Magazine article Marketing

Agency of the Week: St. Luke's

Magazine article Marketing

Agency of the Week: St. Luke's

Article excerpt

Amid the mass of agencies named after their founders, St Luke's, which has tagged itself after the patron saint of artists and craftsmen, has gained a reputation for originality.

As well as its unusual name, the agency, which has grown to 65 people since it launched after a management buyout of Chiat Day in 1995, is well known for its unusual work practices. It labels itself a workers' co-operative, with each person owning an equal share of the company. Each client is allocated a brand room inside the agency, and employees have eschewed individual desks in favour of 'hot-desking', aided by a locker for personal possessions and a mobile phone.

While such innovations have proved a useful point of difference for the agency - which in recent months has gained considerable media attention as a model example of New Labour's stake-holder economy - St Luke's believes its work practices encourage motivation and creativity.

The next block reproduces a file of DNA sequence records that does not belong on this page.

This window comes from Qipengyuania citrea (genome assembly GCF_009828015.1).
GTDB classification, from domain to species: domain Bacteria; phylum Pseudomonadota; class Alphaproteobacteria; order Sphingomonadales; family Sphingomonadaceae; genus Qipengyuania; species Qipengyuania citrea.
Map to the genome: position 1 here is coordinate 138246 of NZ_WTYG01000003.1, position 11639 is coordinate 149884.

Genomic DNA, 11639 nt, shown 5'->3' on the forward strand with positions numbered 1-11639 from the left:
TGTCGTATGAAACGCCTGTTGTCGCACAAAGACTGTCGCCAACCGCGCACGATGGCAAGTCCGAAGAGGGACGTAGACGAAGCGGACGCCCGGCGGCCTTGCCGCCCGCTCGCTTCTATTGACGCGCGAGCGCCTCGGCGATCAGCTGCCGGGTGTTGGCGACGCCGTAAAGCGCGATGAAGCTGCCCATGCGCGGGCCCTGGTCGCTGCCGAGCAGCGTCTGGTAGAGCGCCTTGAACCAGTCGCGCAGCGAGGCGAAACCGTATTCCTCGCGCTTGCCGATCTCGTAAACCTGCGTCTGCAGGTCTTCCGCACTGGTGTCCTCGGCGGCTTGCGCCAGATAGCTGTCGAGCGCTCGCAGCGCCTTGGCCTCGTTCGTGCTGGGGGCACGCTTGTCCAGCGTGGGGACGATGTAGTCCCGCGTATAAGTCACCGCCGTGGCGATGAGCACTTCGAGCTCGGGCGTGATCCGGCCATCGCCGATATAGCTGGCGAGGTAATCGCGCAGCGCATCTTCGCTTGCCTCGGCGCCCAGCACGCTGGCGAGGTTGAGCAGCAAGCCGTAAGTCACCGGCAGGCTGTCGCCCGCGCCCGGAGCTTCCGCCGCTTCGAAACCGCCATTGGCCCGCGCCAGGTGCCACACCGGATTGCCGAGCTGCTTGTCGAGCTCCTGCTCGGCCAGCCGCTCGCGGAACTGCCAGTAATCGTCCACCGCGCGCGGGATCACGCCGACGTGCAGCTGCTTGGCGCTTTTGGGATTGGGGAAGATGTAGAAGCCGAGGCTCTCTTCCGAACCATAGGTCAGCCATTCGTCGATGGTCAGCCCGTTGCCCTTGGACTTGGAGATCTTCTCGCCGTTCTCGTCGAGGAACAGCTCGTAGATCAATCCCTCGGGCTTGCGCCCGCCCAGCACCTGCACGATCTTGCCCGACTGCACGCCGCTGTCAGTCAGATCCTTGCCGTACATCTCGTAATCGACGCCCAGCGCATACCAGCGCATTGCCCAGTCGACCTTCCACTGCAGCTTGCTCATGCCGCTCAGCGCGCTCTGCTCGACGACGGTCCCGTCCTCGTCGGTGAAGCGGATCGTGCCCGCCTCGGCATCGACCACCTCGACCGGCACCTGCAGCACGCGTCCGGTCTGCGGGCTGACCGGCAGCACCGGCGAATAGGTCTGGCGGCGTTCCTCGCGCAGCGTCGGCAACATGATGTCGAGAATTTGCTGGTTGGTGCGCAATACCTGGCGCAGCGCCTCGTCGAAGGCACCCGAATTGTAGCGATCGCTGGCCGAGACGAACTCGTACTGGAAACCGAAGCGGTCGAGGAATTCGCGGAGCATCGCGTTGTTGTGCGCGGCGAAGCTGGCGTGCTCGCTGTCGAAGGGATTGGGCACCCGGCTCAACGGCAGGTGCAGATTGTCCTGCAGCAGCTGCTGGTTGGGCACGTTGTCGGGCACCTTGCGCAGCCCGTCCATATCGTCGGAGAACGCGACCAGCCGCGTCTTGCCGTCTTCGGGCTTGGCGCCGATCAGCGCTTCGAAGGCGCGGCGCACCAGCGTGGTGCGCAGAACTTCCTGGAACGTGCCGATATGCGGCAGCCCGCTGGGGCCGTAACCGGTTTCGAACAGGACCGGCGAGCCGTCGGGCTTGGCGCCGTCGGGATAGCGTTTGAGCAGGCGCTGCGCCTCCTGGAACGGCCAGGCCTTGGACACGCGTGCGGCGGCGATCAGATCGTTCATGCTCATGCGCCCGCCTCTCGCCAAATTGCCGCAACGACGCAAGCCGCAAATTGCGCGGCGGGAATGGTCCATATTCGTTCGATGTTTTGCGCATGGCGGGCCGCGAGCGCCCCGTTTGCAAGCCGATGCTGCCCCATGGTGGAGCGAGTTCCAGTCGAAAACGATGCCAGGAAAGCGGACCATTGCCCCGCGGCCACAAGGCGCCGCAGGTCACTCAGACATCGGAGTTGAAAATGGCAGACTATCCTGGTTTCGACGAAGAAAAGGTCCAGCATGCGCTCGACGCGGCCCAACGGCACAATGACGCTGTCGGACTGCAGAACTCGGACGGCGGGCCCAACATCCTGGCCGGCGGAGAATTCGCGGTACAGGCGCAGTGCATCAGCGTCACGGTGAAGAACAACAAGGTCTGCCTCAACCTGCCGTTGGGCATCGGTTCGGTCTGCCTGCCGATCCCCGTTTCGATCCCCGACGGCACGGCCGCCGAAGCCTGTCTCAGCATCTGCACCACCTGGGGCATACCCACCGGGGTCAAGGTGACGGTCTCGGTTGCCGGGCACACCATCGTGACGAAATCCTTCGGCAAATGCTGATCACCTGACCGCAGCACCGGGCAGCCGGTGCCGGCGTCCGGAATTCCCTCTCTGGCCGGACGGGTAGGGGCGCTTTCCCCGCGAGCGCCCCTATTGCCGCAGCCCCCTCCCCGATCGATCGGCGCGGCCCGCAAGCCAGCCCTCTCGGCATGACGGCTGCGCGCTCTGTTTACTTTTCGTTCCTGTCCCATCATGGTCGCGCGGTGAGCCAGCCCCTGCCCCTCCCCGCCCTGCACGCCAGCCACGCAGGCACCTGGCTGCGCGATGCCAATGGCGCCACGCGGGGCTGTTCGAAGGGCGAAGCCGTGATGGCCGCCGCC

"We are about happy people, creating good work and earning a decent living," says David Abraham, marketing director. "Those three things can very rarely be aligned in agencies because of the corporate structure."

Its employees' evangelical zeal for its philosophies has earned the agency a reputation for being overly pious. Some critics have also predicted its structure will become too unwieldy.

So far, however, St Luke's has proved them wrong, adding an additional 25 people to its team.

It is also producing results for its clients. Its work for Eurostar has contributed toward a 60% uplift in sales while the 'Chuck out the Chintz' campaign for Ikea boosted business by 34%. …

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